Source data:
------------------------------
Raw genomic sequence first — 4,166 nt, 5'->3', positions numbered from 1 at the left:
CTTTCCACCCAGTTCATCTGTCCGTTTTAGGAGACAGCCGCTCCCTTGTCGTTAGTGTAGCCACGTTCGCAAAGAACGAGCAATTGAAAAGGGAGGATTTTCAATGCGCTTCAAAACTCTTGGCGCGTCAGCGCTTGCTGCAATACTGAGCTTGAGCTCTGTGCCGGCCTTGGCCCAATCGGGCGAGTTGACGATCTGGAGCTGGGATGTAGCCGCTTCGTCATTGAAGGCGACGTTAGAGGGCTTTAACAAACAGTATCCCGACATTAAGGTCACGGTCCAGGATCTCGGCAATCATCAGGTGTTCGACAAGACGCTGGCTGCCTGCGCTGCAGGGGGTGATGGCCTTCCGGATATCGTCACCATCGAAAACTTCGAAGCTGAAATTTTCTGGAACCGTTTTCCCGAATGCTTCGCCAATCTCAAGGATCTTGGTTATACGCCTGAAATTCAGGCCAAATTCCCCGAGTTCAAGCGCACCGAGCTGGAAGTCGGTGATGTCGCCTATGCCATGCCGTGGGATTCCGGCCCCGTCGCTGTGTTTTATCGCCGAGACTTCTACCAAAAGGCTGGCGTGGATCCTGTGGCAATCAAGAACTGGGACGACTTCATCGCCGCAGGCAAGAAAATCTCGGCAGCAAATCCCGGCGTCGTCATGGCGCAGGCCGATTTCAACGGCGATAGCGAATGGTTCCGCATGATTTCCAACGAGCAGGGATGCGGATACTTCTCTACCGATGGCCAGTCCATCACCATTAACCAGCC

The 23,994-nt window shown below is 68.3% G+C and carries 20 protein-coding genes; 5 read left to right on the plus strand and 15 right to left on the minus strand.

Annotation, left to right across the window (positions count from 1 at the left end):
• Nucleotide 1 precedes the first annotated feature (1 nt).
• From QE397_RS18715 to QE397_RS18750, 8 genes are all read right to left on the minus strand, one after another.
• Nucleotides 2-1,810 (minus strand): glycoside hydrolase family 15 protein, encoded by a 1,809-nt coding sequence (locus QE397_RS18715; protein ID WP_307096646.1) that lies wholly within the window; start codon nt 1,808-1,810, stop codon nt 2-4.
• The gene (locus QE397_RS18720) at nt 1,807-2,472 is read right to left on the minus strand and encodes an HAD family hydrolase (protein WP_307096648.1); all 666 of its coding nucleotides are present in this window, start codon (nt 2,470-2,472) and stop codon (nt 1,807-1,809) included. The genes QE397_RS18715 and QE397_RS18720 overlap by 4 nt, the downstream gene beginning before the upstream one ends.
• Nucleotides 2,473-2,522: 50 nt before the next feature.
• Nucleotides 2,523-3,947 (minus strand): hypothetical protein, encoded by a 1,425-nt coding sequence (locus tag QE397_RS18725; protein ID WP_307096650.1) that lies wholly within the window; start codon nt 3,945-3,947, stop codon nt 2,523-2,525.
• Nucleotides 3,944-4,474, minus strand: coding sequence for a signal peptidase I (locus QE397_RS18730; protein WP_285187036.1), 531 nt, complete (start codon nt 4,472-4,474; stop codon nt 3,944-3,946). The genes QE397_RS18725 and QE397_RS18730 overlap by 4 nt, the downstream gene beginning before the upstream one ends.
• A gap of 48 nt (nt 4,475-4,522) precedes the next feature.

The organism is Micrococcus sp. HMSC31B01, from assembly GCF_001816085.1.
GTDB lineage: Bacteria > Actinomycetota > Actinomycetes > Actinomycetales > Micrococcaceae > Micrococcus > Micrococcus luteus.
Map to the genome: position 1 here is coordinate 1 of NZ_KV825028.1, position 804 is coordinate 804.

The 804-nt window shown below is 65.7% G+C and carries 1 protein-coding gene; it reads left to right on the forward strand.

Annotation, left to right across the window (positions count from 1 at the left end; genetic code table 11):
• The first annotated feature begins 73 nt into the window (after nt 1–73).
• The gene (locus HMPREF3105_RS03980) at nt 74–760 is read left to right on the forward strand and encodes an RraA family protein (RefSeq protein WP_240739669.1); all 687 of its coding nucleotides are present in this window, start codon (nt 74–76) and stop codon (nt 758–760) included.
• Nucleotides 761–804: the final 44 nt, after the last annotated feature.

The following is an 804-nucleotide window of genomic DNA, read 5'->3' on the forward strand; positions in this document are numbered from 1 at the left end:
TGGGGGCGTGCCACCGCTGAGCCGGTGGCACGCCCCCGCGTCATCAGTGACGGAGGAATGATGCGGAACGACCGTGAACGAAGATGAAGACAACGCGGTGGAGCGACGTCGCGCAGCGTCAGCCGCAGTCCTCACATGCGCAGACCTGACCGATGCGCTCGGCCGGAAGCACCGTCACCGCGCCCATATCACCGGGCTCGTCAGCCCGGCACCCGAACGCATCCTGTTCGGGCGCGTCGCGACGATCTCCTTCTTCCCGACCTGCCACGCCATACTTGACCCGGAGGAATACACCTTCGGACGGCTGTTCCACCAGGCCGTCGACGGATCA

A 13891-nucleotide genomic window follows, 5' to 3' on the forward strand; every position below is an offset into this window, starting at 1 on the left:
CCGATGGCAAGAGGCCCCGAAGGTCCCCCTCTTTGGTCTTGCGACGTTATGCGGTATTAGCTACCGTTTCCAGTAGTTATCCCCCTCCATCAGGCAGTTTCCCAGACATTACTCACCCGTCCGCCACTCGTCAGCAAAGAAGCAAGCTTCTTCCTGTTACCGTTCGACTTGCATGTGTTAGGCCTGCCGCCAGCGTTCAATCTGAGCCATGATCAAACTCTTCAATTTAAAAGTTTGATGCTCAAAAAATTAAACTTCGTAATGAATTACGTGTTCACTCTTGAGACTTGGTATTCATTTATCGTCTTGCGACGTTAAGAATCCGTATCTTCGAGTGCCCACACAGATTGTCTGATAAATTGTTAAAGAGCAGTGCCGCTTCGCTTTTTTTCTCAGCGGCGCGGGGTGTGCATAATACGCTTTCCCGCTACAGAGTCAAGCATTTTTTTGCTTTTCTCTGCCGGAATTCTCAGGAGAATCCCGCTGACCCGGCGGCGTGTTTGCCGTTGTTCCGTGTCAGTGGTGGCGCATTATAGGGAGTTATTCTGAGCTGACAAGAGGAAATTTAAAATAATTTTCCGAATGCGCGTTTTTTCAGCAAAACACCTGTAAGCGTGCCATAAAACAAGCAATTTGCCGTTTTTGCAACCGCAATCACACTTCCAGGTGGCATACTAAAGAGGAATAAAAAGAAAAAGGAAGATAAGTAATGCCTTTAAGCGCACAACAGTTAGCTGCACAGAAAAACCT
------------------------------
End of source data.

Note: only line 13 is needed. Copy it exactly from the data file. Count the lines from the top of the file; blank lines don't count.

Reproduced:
The organism is Micrococcus sp. HMSC31B01, from assembly GCF_001816085.1.